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Tractor beam breakthrough 'like a pair of robot hands'

Researchers have for the first time used a tractor beam to move a levitating object around an obstacle course.

Sky News filmed the breakthrough at the University of Bristol, where engineers were able to manoeuvre a polystyrene ball that had been suspended in mid-air by the power of sound.

The levitation technique used 256 tiny loudspeakers arranged around a laboratory test rig.

The speakers generate ultrasound that’s too high pitched for the human ear to hear.

The engineers are aiming to use the technology on tiny objects unlike Star Trek
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At 170 decibels the sound is powerful enough to lift and manipulate an object

But at 170 decibels (dB), far louder than a jet engine, the sound is powerful enough to lift and manipulate an object.

Asier Marzo, an engineer at the University of Bristol, used a standard game controller to move the 1.6mm ball in three dimensions through a series of tubes.

He said: “You have seen the particle moving in mid-air. We want to do the same but in your body.

“You may have a kidney stone, which is very painful.

Engineer Asier Marzo says the technology could be an invisible hand
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Engineer Asier Marzo says the technology could work as an ‘invisible hand’

“The advantage of this technique is that you don’t need to cut the body.

“You would apply the ultrasound device from the outside and it would be like an invisible hand that goes inside and moves the stone out.”

The levitation technique uses a bank of speakers to create a “tornado” of soundwaves, which lift and contain an object within a spinning wall of energy.

By switching speakers on and off in sequence the engineers were able to steer the ball with a high degree of accuracy.

The idea of a 'tornado' of soundwaves
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The levitation technique uses a bank of speakers to create a ‘tornado’ of soundwaves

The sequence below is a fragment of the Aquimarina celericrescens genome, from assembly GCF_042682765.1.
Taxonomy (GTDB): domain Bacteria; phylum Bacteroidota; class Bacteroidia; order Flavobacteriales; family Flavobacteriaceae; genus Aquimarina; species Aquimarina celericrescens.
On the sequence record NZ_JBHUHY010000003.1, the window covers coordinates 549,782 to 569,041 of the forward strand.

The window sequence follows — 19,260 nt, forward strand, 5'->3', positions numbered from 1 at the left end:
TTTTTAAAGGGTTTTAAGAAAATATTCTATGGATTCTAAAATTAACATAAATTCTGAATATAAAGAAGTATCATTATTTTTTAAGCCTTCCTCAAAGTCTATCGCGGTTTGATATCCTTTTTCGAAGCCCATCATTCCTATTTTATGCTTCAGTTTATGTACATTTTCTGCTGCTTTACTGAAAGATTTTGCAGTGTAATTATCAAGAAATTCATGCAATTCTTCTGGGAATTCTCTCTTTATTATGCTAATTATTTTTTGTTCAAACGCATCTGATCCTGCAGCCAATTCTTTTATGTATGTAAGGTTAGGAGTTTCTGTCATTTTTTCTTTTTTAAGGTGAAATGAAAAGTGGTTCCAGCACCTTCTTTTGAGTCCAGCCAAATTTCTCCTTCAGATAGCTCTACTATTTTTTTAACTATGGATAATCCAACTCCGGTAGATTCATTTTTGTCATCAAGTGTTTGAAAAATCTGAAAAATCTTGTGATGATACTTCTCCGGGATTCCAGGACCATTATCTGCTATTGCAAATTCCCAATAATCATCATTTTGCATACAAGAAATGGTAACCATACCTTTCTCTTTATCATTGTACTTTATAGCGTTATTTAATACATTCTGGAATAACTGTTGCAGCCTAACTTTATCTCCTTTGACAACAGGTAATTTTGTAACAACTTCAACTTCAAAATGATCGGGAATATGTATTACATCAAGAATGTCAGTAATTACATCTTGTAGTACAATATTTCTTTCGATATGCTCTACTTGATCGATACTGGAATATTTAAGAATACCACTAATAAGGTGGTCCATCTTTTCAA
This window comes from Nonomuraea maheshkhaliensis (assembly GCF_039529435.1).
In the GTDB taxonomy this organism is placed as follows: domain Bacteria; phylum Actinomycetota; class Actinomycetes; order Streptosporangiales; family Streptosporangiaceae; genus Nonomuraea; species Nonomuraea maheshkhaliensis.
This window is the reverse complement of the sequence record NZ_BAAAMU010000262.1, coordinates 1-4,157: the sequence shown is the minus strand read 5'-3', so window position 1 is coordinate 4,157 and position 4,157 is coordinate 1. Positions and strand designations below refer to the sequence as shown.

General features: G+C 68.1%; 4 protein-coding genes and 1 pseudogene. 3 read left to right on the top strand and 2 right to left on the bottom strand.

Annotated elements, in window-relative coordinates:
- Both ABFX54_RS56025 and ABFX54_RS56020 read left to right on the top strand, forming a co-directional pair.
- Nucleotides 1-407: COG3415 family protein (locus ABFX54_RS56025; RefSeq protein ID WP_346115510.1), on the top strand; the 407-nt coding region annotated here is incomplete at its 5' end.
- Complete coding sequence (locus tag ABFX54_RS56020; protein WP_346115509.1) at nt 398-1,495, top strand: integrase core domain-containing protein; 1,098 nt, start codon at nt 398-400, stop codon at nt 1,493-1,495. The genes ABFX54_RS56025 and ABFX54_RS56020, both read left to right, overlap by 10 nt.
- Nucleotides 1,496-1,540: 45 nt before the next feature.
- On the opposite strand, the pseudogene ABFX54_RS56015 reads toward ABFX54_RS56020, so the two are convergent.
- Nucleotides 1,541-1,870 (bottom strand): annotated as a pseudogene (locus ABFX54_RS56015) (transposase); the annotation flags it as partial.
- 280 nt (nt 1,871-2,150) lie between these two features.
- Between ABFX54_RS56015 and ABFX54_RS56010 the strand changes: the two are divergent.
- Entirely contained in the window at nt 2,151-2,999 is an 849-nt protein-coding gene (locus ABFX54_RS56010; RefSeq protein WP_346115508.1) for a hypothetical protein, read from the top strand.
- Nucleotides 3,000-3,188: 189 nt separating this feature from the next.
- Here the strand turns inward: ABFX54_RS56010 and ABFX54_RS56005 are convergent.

Star Trek popularised the tractor beam in the 1960s, but it’s taken until now for science to catch up.

However, the University of Bristol engineers have their sights on tiny objects rather than alien battleships.

Bruce Drinkwater, professor of ultrasonics, said he envisaged contactless production lines, with electronics or medicines being made without any risk of contamination.

“You can think of the acoustic manipulator as, an invisible robot,” he said.

Professor of ultrasonics Bruce Drinkwater has worked on the technology for over a decade
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Professor Drinkwater has worked on the technology for over a decade

“It’s like a pair of robot hands, but it’s only a force-field applying the required position, rotation and then moving things into place.”

At the power levels used in the lab the technique is safe. An ant made to “fly” in the levitation chamber was later able to crawl away apparently unharmed.

But to levitate a human the rig would need to be scaled up, with 40,000 speakers producing ten times more sound energy – almost certainly enough to burn skin.

For now, some things are best left to science fiction.

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